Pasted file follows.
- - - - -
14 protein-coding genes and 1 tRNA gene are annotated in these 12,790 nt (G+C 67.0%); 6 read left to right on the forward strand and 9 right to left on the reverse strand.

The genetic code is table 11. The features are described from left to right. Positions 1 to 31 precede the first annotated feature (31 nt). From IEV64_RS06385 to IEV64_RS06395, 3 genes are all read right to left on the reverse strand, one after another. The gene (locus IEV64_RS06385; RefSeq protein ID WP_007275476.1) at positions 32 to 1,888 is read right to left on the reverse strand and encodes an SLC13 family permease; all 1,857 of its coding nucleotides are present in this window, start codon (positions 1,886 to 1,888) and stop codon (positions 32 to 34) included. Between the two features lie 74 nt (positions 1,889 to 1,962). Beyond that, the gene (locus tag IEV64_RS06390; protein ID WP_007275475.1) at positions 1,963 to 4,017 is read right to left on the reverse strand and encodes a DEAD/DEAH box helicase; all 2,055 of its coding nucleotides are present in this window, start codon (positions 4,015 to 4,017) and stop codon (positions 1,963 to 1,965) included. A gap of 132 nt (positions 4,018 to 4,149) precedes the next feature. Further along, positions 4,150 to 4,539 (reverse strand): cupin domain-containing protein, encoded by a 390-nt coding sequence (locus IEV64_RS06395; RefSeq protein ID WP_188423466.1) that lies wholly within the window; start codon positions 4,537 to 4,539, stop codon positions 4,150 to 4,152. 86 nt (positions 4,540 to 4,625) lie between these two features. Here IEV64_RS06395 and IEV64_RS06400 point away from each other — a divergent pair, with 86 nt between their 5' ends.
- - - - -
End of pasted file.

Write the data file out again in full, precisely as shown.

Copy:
14 protein-coding genes and 1 tRNA gene are annotated in these 12,790 nt (G+C 67.0%); 6 read left to right on the forward strand and 9 right to left on the reverse strand.

The genetic code is table 11. The features are described from left to right. Positions 1 to 31 precede the first annotated feature (31 nt). From IEV64_RS06385 to IEV64_RS06395, 3 genes are all read right to left on the reverse strand, one after another. The gene (locus IEV64_RS06385; RefSeq protein ID WP_007275476.1) at positions 32 to 1,888 is read right to left on the reverse strand and encodes an SLC13 family permease; all 1,857 of its coding nucleotides are present in this window, start codon (positions 1,886 to 1,888) and stop codon (positions 32 to 34) included. Between the two features lie 74 nt (positions 1,889 to 1,962). Beyond that, the gene (locus tag IEV64_RS06390; protein ID WP_007275475.1) at positions 1,963 to 4,017 is read right to left on the reverse strand and encodes a DEAD/DEAH box helicase; all 2,055 of its coding nucleotides are present in this window, start codon (positions 4,015 to 4,017) and stop codon (positions 1,963 to 1,965) included. A gap of 132 nt (positions 4,018 to 4,149) precedes the next feature. Further along, positions 4,150 to 4,539 (reverse strand): cupin domain-containing protein, encoded by a 390-nt coding sequence (locus IEV64_RS06395; RefSeq protein ID WP_188423466.1) that lies wholly within the window; start codon positions 4,537 to 4,539, stop codon positions 4,150 to 4,152. 86 nt (positions 4,540 to 4,625) lie between these two features. Here IEV64_RS06395 and IEV64_RS06400 point away from each other — a divergent pair, with 86 nt between their 5' ends.